This post was written by my mom, Vicky, enjoy!
Don’t kids amaze you with the things they say? During one of their Florida visits with us, my daughter Jaime’s family and I were making plans for the day. James, then almost five, chimed-in with a new vocabulary word: “perhaps”. We adults were tickled. Without having defined it, James had used “perhaps” correctly, much to our delight. Little ones constantly pick up words and their meanings from context without their parents even realizing it. We soon learn that we need to be careful about what we say.
At the end of each year, the American Dialectic Society and dictionary publishers take surveys on the “word of the year” (WOTY) including the most overused words or wrongly used words. It is fun to hear their lists, but I keep my own. At the top of my list for the most misused word is: “awesome”. Pay attention for a couple of days—and, keep paper and pencil handy. You will need it to keep score. I am certain you will hear awesome applied to everything from a child’s drawing to interior decorating to sports achievements to lunch.
Does anybody know what awesome really means? Thankfully, Merriam-Webster does:
1 : an emotion variously combining dread, veneration, and wonder that is inspired by authority or by the sacred or sublime 2 a : dread, terror b : the power to inspire dread
Are you surprised? If awesome is part of your daily vocabulary, do you use it correctly? Or maybe you wonder does it matter? I say “yes”--because the little ones are listening.
Before it became the most overused compliment of American English, this word was chiefly found in the Bible where awesome appears 34 times and awe appears 16 times. A few passages help us with context:
Do not be terrified by them, for the LORD your God,
who is among you, is a great and awesome God.
The LORD your God will drive out those nations before you…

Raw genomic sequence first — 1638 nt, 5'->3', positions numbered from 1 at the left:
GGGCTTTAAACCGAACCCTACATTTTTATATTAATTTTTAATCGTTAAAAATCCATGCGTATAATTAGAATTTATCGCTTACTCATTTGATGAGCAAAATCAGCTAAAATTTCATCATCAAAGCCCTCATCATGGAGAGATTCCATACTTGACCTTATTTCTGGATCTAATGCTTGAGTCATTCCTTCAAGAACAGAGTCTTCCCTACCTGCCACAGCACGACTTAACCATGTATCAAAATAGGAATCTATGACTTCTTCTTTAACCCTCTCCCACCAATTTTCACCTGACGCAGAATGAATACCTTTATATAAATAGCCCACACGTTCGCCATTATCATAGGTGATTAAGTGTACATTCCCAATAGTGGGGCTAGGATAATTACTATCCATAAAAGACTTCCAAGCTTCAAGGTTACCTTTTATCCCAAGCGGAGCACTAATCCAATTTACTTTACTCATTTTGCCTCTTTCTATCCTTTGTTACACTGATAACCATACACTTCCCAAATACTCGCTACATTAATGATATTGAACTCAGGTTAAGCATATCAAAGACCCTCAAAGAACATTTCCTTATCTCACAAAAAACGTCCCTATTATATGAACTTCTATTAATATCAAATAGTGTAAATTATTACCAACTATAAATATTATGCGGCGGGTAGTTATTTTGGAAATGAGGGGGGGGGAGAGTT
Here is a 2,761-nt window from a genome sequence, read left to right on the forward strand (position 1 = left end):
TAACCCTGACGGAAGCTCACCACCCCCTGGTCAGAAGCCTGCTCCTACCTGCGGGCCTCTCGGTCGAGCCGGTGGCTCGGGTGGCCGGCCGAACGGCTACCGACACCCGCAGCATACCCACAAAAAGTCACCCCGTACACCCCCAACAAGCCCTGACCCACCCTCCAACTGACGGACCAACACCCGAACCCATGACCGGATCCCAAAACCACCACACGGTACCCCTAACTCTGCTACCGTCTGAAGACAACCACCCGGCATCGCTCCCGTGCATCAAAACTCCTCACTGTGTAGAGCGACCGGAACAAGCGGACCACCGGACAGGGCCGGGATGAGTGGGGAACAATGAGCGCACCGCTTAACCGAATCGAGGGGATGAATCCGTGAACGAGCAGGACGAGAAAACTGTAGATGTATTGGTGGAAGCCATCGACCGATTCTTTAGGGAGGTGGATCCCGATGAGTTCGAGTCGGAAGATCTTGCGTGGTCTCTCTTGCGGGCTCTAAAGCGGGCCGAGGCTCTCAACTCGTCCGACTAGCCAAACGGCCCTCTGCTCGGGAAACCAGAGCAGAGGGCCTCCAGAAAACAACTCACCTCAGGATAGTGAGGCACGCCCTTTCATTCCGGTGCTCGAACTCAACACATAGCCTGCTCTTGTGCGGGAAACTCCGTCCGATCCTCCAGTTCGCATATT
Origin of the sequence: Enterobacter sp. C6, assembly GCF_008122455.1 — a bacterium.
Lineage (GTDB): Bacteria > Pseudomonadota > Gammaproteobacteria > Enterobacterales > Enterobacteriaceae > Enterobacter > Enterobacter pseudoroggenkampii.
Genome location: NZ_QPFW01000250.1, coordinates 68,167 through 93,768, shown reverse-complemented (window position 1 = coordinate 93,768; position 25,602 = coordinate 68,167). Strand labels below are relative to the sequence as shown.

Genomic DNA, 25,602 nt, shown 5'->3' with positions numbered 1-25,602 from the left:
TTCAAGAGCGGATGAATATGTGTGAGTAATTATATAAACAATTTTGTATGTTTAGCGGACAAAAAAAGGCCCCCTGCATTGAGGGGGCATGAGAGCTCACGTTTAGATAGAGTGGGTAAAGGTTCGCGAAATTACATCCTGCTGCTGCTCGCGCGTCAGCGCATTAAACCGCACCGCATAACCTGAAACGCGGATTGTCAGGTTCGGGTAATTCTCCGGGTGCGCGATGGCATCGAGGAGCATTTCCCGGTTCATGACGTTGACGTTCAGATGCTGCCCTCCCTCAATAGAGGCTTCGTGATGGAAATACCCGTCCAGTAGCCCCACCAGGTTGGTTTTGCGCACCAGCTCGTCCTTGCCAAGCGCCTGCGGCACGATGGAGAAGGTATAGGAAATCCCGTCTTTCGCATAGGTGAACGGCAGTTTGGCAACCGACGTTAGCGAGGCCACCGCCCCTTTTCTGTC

throwing them into great confusion until they are destroyed. Deu 7:21-23
For the LORD your God is God of gods and
Lord of lords, the great God, mighty and awesome,
who shows no partiality and accepts no bribes….
He is your praise; he is your God, who performed for you
those great and awesome wonders you saw
with your own eyes. Deu 10:17
If you do not carefully follow all the words of this law,
which are written in this book, and do not revere this glorious
and awesome name--the LORD your God--the LORD
will send fearful plagues on you and your descendants,
harsh and prolonged disasters, and severe and
lingering illnesses. Deu 28:58-59
You answer us with awesome deeds of righteousness,
O God our Savior ... those living far away fear
your wonders. Psa 65:5-8
Then Samuel called upon the LORD,
and that same day the LORD sent thunder and rain.
So all the people stood in awe of the LORD and of Samuel.
I Sam 12:18
My flesh trembles in fear of you; I stand in awe of your laws.
Your wickedness will punish you; your backsliding will rebuke you.
Consider then and realize how evil and bitter it
is for you when you forsake the LORD your
God and have no awe of me," declares the Lord,
the LORD Almighty. Jer. 2:19
Before using the word “awesome” again, I challenge you to read the remaining verses containing “awesome” or “awe” using an online resource such as http://www.biblegateway.com/. When you do, the context will convince you that this word can never apply to anything inanimate nor anything you or your preschooler can achieve. Awesomeness is an attribute of God and the word itself is one of the few adjectives that captures both the fear and power of the Almighty.
My prayer is that after reading these verses you will be inspired to a renewed reverence of God; one that will cause you to reserve this praise to God alone, seizing the many opportunities to carefully instruct and correct your child as to its proper meaning. Otherwise, if we continue to casually exclaim “awesome” when we really mean “cool”, “nice”, “way-to- go”, or “not bad”, how will our children understand that the AWESOME God is smarter than a five year old?